Tipping at restaurants

Etiquette rules for tipping at restaurants are pretty easy to remember: don’t. That said, if you’re dining at a “Western” restaurant, a Western-style tip may be expected.

Tipping tour guides

Tours are the one exception to Japan’s no-tipping policy, and most guides will accept a small gratuity if you offer it to them.

Dubai restaurant KARIM SAHIB/Getty Images

Tipping in Dubai

This small country is one of the most popular travel destinations in the Middle East, but it has a different tipping culture than the rest of the region. Federal law in Dubai mandates that a 10% tip be automatically added to every service bill. So while you’re technically tipping, you aren’t expected to leave extra money.

Tipping at restaurants

If you receive excellent service, it’s fine to leave an extra 10 to 20% on top of the built-in tip. Be sure to give cash to your server with your right hand. It’s rude to exchange money with the left hand in this part of the world.

Tipping taxi drivers

When it comes to taxi rides in Dubai, drivers don’t ask for tips but appreciate it if you round the fare up.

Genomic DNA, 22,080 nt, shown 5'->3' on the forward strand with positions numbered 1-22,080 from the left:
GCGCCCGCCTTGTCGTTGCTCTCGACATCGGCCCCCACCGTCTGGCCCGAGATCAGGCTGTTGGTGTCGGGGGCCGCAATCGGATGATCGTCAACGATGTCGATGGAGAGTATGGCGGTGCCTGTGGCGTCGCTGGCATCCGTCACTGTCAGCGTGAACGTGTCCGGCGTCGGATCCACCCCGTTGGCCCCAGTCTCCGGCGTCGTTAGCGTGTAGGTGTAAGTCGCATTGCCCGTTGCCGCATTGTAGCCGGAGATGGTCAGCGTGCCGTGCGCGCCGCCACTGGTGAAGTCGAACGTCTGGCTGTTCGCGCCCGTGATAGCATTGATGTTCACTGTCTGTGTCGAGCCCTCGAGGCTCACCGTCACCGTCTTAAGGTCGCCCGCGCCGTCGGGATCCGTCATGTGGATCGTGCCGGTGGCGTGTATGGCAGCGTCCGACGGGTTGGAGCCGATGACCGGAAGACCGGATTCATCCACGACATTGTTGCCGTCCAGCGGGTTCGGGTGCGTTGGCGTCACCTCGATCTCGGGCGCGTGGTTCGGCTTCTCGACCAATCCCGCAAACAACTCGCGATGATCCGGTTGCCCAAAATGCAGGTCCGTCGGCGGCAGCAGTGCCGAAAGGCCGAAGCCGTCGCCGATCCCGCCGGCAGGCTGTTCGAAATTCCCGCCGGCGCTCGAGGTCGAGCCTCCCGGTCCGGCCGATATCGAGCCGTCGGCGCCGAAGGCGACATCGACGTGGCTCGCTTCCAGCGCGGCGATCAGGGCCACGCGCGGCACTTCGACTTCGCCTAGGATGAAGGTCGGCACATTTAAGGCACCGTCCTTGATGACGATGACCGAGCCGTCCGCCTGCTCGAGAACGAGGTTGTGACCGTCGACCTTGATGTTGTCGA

Switzerland Takes Steps Towards Normalcy During PandemicRobert Hradil/Getty Images

Tipping in Switzerland

Federal laws in Switzerland mandate that all service charges be included in published prices, so you don’t need to tip extra at nail salons, spas or anywhere else for that matter.

Tipping at hotels and restaurants

Hotel and restaurant staff, such as housekeeping and bellhops, won’t expect a tip, but they won’t be offended if you offer a little extra money at the end of your stay or meal.

Daily Life In BeijingFred Lee/Getty Images

Tipping in China

Tipping used to be considered rude in China—it was a point of pride to care for guests without expecting extra compensation—but that view is changing as more and more foreign tourists visit. Today, tipping is not generally expected, but service workers likely won’t turn down a gratuity if you offer it.

Tipping at restaurants

Restaurants in tourist areas may add a service charge to the bill automatically. That is considered the tip.